28 September 2004

Reply to a Bush Supporting Former Colleague

My Bush supporting former colleague, in a running dialog, asked, "Is it a good thing to fight people that set off car bombs, kidnap and murder civilians for the sole reason they look, believe and have a different nationality than you? Yes or No. "

My answer:

...To answer your question, there is obviously a major difference of philosophy. Interventionism vs. reserved realpolitik, or whatever you want to call it.

Car bombs, terrorism in foreign countries, etc. are evil. I won't go into the "one man's terorrist is another man's freedom fighter," argument, because I don't make it. I think killing innocent civilians for a cause is almost never justified. (The qualification is because there are situations, during major conflict, where it's unavoidable). Having said that, the question boils down to are we as a nation justified in playing the world's policeman?

There obviously is no simple answer to this question. There are times when our national interest is served by involving ourselves in actions overseas to try to address a specific security threat or honor alliance commitments, etc. Generally, however, I think we are not made safer, in particular, by trying to police the middle East. This is an area, as you seem to acknowledge, where there is a culture of violence, and where ethical values of the Islamic civilization do not value the rights and lives of individual human beings the way we do. But short of re-colonizing and governing the entire region in order to impose Pax Americana (probably both impracticable and far too expensive for 21st Century America's resources), I don't see how any rational foreign policy can be based on anything other than our own national interests, which primarily center on our own national security. I harangued you already about the role of seeking peace in Palestine / Israel as an essential component of this equation, which the Bush administration has contemptuously ignored, so I won't try to make that point all over again.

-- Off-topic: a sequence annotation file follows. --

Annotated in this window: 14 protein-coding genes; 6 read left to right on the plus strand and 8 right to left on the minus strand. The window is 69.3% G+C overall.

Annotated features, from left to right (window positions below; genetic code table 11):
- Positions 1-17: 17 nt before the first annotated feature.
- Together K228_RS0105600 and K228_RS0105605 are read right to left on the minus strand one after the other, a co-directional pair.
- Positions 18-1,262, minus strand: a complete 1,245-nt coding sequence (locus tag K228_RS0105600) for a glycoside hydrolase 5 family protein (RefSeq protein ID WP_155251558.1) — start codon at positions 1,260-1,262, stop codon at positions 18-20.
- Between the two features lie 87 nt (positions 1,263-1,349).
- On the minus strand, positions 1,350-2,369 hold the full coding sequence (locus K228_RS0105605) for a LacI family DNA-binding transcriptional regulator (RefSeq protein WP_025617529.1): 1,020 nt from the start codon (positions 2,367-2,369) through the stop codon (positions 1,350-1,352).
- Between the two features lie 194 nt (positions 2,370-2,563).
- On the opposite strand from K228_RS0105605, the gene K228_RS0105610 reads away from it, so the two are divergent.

But the national interest question is, so to speak, the rub. The case that Iraq posed a threat to our national security was made on the basis of lies and deception. You may disagree, but that's my conclusion. Iraq was not a significant threat to the U.S., and even though its dictator presided over a neoStalinist regime, it did not ally itself with Islamist terrorists, did not have a military capability to threaten the US, and was contained and containable. Again, you may disagree, but evidence to the contrary is very weak. Such a case can more sucessfully be made against Iran and Syria, or as to the military threat part, N. Korea, than against prewar Iraq. The limited police action launched by the U.S. against Iraq toppled its weakened dictatorship, but the chaos that ensued was the result of horribly bad planning, bad leadership, bad execution, and woefully inadequate resources. There is no reason, if this was worth doing, for the US to assume the entire burden. Without international participation, especially money, the case for doing it on a humanitarian basis just doesn't make sense, in terms of U S national interests. Again, this is my opinion. It's also the opinion of roughly 55% of the American people, according to current polls.

Obviously, war begets chaos and violence. That doesn't mean that Bush is responsible for the car bombings and beheadings, of course he isn't. But the fact is that the policy has led to this situation, and his administration is to blame for the mismanagement of the post-conquest situation. They had no realistic plan for occupying Iraq, and the current mess is the result.